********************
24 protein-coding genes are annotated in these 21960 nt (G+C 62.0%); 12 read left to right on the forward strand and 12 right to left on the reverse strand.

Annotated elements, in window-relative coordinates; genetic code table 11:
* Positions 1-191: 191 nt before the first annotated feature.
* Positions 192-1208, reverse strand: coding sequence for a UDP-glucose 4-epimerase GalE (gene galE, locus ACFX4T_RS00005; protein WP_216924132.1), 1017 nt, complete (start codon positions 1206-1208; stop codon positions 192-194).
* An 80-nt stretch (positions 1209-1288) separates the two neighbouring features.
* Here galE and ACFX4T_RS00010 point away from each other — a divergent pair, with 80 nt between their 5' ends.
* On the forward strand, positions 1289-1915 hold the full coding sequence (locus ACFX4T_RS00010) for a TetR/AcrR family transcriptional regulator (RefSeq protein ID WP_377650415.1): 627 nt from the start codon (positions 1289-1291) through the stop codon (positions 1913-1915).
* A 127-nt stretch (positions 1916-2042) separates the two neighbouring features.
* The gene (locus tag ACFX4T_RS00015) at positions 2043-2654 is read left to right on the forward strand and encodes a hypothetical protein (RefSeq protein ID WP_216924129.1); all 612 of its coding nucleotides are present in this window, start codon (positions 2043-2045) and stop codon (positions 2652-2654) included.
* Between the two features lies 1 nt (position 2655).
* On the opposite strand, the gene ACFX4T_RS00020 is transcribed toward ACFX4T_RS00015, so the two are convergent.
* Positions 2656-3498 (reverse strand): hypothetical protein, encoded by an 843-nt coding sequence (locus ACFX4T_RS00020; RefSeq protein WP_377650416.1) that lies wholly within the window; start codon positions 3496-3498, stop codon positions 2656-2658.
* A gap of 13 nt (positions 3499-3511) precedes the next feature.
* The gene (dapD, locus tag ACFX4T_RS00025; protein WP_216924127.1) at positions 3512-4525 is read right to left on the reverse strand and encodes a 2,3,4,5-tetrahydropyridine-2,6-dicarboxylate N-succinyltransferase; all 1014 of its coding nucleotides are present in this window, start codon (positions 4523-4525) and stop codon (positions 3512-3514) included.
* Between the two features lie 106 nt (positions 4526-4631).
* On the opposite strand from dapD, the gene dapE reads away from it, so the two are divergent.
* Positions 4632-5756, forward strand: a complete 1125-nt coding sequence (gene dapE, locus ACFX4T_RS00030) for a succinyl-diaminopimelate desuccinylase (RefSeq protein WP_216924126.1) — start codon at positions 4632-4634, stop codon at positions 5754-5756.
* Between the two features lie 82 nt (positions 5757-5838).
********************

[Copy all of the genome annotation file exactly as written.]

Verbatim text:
24 protein-coding genes are annotated in these 21960 nt (G+C 62.0%); 12 read left to right on the forward strand and 12 right to left on the reverse strand.

Annotated elements, in window-relative coordinates; genetic code table 11:
* Positions 1-191: 191 nt before the first annotated feature.
* Positions 192-1208, reverse strand: coding sequence for a UDP-glucose 4-epimerase GalE (gene galE, locus ACFX4T_RS00005; protein WP_216924132.1), 1017 nt, complete (start codon positions 1206-1208; stop codon positions 192-194).
* An 80-nt stretch (positions 1209-1288) separates the two neighbouring features.
* Here galE and ACFX4T_RS00010 point away from each other — a divergent pair, with 80 nt between their 5' ends.
* On the forward strand, positions 1289-1915 hold the full coding sequence (locus ACFX4T_RS00010) for a TetR/AcrR family transcriptional regulator (RefSeq protein ID WP_377650415.1): 627 nt from the start codon (positions 1289-1291) through the stop codon (positions 1913-1915).
* A 127-nt stretch (positions 1916-2042) separates the two neighbouring features.
* The gene (locus tag ACFX4T_RS00015) at positions 2043-2654 is read left to right on the forward strand and encodes a hypothetical protein (RefSeq protein ID WP_216924129.1); all 612 of its coding nucleotides are present in this window, start codon (positions 2043-2045) and stop codon (positions 2652-2654) included.
* Between the two features lies 1 nt (position 2655).
* On the opposite strand, the gene ACFX4T_RS00020 is transcribed toward ACFX4T_RS00015, so the two are convergent.
* Positions 2656-3498 (reverse strand): hypothetical protein, encoded by an 843-nt coding sequence (locus ACFX4T_RS00020; RefSeq protein WP_377650416.1) that lies wholly within the window; start codon positions 3496-3498, stop codon positions 2656-2658.
* A gap of 13 nt (positions 3499-3511) precedes the next feature.
* The gene (dapD, locus tag ACFX4T_RS00025; protein WP_216924127.1) at positions 3512-4525 is read right to left on the reverse strand and encodes a 2,3,4,5-tetrahydropyridine-2,6-dicarboxylate N-succinyltransferase; all 1014 of its coding nucleotides are present in this window, start codon (positions 4523-4525) and stop codon (positions 3512-3514) included.
* Between the two features lie 106 nt (positions 4526-4631).
* On the opposite strand from dapD, the gene dapE reads away from it, so the two are divergent.
* Positions 4632-5756, forward strand: a complete 1125-nt coding sequence (gene dapE, locus ACFX4T_RS00030) for a succinyl-diaminopimelate desuccinylase (RefSeq protein WP_216924126.1) — start codon at positions 4632-4634, stop codon at positions 5754-5756.
* Between the two features lie 82 nt (positions 5757-5838).